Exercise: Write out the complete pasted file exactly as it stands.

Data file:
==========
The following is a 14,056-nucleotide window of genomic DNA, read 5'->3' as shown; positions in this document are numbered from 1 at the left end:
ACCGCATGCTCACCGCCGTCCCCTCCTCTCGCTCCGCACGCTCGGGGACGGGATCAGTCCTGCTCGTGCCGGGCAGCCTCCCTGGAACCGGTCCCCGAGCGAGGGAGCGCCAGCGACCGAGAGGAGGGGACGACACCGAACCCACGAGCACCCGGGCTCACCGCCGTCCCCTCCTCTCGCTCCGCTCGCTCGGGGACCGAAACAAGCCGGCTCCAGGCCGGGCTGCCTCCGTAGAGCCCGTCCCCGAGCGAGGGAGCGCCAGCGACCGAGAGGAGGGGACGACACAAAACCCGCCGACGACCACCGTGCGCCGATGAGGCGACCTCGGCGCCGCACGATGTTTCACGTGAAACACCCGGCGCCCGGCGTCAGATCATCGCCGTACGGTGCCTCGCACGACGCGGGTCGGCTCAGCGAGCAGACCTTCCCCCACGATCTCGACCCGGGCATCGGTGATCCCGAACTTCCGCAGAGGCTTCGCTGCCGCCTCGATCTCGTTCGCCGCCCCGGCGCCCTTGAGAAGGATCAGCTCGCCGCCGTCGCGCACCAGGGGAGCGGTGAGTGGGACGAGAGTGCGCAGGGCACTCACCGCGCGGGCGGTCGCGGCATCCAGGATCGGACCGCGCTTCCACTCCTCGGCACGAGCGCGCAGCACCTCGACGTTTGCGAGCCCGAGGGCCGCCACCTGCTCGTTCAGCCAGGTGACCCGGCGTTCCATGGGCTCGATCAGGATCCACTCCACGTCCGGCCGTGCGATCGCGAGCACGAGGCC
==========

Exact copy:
The following is a 14,056-nucleotide window of genomic DNA, read 5'->3' as shown; positions in this document are numbered from 1 at the left end:
ACCGCATGCTCACCGCCGTCCCCTCCTCTCGCTCCGCACGCTCGGGGACGGGATCAGTCCTGCTCGTGCCGGGCAGCCTCCCTGGAACCGGTCCCCGAGCGAGGGAGCGCCAGCGACCGAGAGGAGGGGACGACACCGAACCCACGAGCACCCGGGCTCACCGCCGTCCCCTCCTCTCGCTCCGCTCGCTCGGGGACCGAAACAAGCCGGCTCCAGGCCGGGCTGCCTCCGTAGAGCCCGTCCCCGAGCGAGGGAGCGCCAGCGACCGAGAGGAGGGGACGACACAAAACCCGCCGACGACCACCGTGCGCCGATGAGGCGACCTCGGCGCCGCACGATGTTTCACGTGAAACACCCGGCGCCCGGCGTCAGATCATCGCCGTACGGTGCCTCGCACGACGCGGGTCGGCTCAGCGAGCAGACCTTCCCCCACGATCTCGACCCGGGCATCGGTGATCCCGAACTTCCGCAGAGGCTTCGCTGCCGCCTCGATCTCGTTCGCCGCCCCGGCGCCCTTGAGAAGGATCAGCTCGCCGCCGTCGCGCACCAGGGGAGCGGTGAGTGGGACGAGAGTGCGCAGGGCACTCACCGCGCGGGCGGTCGCGGCATCCAGGATCGGACCGCGCTTCCACTCCTCGGCACGAGCGCGCAGCACCTCGACGTTTGCGAGCCCGAGGGCCGCCACCTGCTCGTTCAGCCAGGTGACCCGGCGTTCCATGGGCTCGATCAGGATCCACTCCACGTCCGGCCGTGCGATCGCGAGCACGAGGCC